By David Song, April 2 2020 —
Amidst an unprecedented pandemic that has changed every facet of life as we know it, the International Olympic Committee (IOC) obstinately stood its ground. Up until Tuesday of last week, IOC members behaved as if holding an Olympic Games in late July was still possible. Despite the odds, and despite all prevailing wisdom, they were slow to acknowledge reality.
Then, Canada sent a message.
On Sunday, March 22, the Canadian Olympic Committee (COC) and Canadian Paralympic Committee (CPC) made a difficult but necessary call. For the sake of public health and safety, Team Canada would not be sending its athletes to Tokyo 2020. In the same breath, Canadian sports commissions joined with the World Health Organization in an earnest plea to the IOC — postpone the Olympics.
Two days after that, the IOC finally capitulated, announcing the postponement of the 2020 Summer Olympics to a future date no later than summer 2021.
For the most part, Canadian athletes and their fans expressed bittersweet support for the COC’s decision, but that support was not unanimous. Among others, Canadian hurdler Sage Watson posted on her Instagram feed that withdrawing from the Olympics seemed “a little premature,” and that Canada’s unilateral decision to pull out showed a troubling lack of unity. A few other athletes, including South African Dominique Scott-Efurd, voiced their agreement with Watson.
I enjoyed watching Watson compete in Rio 2016, and I appreciate her as one of Canada’s top threats in the 400-metre events. The Olympic Games sparked my lifelong interest in sports, so I understand as well as anyone how hard it is to avoid being emotional about them. But, with all due respect, Watson’s response to the COC’s decision misses the point.
Any sane person would have called for the Olympics to be postponed well before the IOC actually did so. COVID-19 represents uncharted waters, and no reputable source has predicted that the disease would be fully under control by July. Even if the pandemic appears to subside in a couple of months, we would only be risking a second major outbreak by holding a flagship international event too early.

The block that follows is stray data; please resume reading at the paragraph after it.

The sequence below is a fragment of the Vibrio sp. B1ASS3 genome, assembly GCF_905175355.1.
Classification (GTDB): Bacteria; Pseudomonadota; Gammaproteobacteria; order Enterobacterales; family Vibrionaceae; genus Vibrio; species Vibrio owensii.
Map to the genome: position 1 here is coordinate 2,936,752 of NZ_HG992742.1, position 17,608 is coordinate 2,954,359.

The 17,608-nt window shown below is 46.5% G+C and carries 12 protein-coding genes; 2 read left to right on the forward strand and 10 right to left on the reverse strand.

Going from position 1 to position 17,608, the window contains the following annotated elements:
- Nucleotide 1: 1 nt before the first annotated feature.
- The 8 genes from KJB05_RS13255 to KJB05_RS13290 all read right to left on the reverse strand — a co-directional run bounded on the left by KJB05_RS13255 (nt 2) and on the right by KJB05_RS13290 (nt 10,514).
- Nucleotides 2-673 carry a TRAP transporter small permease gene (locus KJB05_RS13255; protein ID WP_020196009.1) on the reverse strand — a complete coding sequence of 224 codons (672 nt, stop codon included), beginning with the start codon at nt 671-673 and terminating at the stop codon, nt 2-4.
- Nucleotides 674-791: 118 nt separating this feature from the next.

Even if Tokyo 2020 were to proceed as originally planned, it would not feature the calibre of competition befitting of an Olympic competition. Any athlete will tell you about the importance of timing and momentum when preparing for a marquee event, but the vast majority of sporting competitions and Olympic trials had been postponed or canceled well before the Games themselves were pushed back. Such a severe disruption to the athletes’ training schedules would have left everyone in subpar shape to compete on the world stage this July.
Watson’s response to Canada’s withdrawal from Tokyo is perfectly understandable. She, like many others, had trained relentlessly and put a piece of her soul into preparing for the Olympics this summer. Having it postponed is not an easy pill to swallow, nor should it be.
Yet, in times like these, we should look to the words of hockey legend Hayley Wickenheiser, who praised the unselfishness of the Canadians who decided to pull out of Tokyo. Nothing is more important than public health at this moment, and rather than accusing Canada of not showing unity with other countries, we should be proud that our nation took leadership in doing the right thing.